The more we strategize over how to travel safely in these COVID-19 days, the more we end up thinking about indoor air quality. Not just in planes, but also in airport terminals, with thousands of people passing through and jets emitting billows of exhaust just outside.
Which leads to this question: How clean and fresh is the air inside the Los Angeles International Airport’s terminals?
Unfortunately, LAX management says it does not publicly track or report terminal-by-terminal indoor air quality levels.
But Becca Doten, spokeswoman for Los Angeles World Airports, did answer several emailed questions about the air in LAX’s nine terminals, whose heating, air conditioning and circulation systems are regulated by the city of Los Angeles’ building code.
About MERV …
LAX’s indoor air, Doten said, “is filtered and treated as it enters the air handling units via a MERV 8 pre-filter, charcoal filters where appropriate to remove odors and a MERV13 final filter.”
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MERV is a rating system of 1-20 that measures minimum efficiency reporting values. The larger the MERV number, the better a system is at filtering the smallest particles. The air filter company Second Nature notes that MERV ratings of 16 and higher are usually found in settings like hospitals and nuclear power plants.
Most of the airport’s air-handling units “have UV light protection and ionization to protect against pathogens such as virus and bacteria,” Doten said, and all newer air-handling units have those features. In its most recent annual budget, Doten said, the airport set aside $950,000 for inspection, cleaning and repair of heating, ventilation and air conditioning (HVAC) ducts.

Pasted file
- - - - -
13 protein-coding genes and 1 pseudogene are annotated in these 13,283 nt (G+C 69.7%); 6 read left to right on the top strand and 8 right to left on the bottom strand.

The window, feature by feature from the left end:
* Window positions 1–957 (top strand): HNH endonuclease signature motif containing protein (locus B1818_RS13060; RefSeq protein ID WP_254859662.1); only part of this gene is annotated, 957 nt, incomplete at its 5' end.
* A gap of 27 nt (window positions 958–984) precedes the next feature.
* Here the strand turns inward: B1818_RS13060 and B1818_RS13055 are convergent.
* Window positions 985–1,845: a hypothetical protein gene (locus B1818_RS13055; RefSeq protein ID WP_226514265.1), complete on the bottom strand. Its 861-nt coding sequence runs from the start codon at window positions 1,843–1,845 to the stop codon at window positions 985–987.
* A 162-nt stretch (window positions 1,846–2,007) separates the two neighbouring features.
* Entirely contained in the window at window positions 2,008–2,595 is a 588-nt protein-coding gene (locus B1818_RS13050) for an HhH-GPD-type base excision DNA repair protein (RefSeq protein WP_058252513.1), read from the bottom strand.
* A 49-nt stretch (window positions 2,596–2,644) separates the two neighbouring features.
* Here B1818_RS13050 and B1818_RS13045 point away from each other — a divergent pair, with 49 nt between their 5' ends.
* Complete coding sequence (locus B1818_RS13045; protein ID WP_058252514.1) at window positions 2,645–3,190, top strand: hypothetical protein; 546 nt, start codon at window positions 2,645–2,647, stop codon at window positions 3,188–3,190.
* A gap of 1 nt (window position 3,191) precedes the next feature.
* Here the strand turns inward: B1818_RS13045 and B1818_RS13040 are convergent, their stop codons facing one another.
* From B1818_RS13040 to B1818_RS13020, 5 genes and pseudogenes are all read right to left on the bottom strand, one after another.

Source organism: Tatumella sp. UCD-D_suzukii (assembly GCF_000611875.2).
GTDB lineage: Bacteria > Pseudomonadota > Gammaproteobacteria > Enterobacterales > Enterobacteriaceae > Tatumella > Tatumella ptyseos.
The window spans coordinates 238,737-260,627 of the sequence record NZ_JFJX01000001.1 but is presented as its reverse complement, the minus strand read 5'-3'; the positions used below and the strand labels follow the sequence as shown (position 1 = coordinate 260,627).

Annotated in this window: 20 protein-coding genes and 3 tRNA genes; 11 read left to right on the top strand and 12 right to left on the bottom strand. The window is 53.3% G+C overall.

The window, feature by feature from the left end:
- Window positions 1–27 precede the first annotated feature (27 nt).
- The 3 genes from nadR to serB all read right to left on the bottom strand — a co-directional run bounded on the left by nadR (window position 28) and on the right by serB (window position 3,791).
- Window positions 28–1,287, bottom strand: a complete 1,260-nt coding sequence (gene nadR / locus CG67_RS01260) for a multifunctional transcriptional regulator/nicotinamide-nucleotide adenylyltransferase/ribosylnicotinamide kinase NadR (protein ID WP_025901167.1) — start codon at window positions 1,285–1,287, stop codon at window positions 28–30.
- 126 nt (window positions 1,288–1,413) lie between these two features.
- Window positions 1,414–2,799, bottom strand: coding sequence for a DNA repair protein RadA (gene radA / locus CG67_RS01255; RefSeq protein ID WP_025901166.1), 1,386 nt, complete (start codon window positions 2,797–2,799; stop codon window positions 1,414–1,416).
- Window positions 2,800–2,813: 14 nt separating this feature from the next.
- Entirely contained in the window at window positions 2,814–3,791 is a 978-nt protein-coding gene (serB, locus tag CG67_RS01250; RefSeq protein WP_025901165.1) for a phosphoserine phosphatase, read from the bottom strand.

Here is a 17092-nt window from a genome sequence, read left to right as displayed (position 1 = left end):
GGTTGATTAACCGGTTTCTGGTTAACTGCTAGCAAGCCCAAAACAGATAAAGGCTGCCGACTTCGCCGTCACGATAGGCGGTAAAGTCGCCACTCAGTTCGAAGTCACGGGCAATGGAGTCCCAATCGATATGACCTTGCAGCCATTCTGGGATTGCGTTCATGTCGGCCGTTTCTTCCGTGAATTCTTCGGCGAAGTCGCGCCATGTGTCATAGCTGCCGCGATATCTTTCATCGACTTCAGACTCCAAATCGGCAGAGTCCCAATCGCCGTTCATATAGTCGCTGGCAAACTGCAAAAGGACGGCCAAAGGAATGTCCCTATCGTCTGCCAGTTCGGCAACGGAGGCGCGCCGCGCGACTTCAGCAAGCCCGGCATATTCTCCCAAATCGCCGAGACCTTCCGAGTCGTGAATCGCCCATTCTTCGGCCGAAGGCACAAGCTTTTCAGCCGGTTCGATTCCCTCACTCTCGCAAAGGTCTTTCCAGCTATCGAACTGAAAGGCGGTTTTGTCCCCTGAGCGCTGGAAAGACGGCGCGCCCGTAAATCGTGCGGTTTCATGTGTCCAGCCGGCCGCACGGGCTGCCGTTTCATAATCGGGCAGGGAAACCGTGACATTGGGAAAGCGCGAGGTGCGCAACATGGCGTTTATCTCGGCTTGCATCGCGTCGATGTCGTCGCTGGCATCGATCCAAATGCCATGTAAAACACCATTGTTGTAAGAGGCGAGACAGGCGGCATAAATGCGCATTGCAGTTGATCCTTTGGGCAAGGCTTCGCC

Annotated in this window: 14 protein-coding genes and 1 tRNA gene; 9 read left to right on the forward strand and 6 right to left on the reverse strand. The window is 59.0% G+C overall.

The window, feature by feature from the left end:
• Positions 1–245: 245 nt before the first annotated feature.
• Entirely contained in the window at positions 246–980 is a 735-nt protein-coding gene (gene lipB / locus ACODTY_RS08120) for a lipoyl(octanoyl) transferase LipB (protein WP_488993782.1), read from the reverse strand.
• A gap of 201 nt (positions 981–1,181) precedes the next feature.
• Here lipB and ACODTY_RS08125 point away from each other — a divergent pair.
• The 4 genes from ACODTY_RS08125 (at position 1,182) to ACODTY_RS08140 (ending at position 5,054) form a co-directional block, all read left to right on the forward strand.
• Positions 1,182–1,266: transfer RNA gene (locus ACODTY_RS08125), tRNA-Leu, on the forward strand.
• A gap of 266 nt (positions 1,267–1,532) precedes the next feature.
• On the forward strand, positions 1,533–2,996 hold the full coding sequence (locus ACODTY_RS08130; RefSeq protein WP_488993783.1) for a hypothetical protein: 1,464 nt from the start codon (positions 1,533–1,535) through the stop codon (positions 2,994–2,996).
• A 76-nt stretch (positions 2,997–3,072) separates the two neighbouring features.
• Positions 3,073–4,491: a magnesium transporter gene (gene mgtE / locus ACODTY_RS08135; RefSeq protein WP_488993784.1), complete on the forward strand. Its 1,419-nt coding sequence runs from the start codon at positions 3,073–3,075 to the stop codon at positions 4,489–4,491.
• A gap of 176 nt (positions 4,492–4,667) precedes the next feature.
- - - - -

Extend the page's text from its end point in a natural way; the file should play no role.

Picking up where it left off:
One detail that may surprise some travelers: Air-quality operations can vary from terminal to terminal.
In a detailed 2018 article, Airportimprovement.com noted that Terminal 1 at LAX “uses Genesis Air’s photocatalytic oxidation process, which captures and destroys airborne particles responsible for poor air quality.” Meanwhile in Terminal 7, “the airport installed AtmosAir’s active bipolar ionization system,” and LAX’s Midfield Satellite Concourse, now under construction, is expected to feature more than 1,000 active ionization tubes.
How many air changes per hour?
As public conversation has turned to air particles and filters, executives from Boeing and many airlines have been eager to point out that in newer planes, air cabin filtration systems operate at 20-30 air changes per hour. In other words, a cabin’s air is filtered and renewed every 2-3 minutes and the airflow goes from ceiling to floor, not front to back.
(As the Centers for Disease Control and Prevention noted on Sept. 17, “Most viruses and other germs do not spread easily on flights because of how air circulates and is filtered on airplanes. However, social distancing is difficult on crowded flights, and sitting within 6 feet of others, sometimes for hours, may increase your risk of getting COVID-19.”)
Meanwhile on the ground, many residences and office buildings are said to operate at rates of five to 10 air changes per hour.
What about LAX’s terminals?
“While we do not have the precise number of air changes per hour, LAWA mechanical engineers believe the HVAC systems provide on average of 10 air changes per hour,” Doten said.
Public restrooms? “An estimated 15 air changes per hour.”
The airport’s pet relief rooms? “30 air changes per hour.”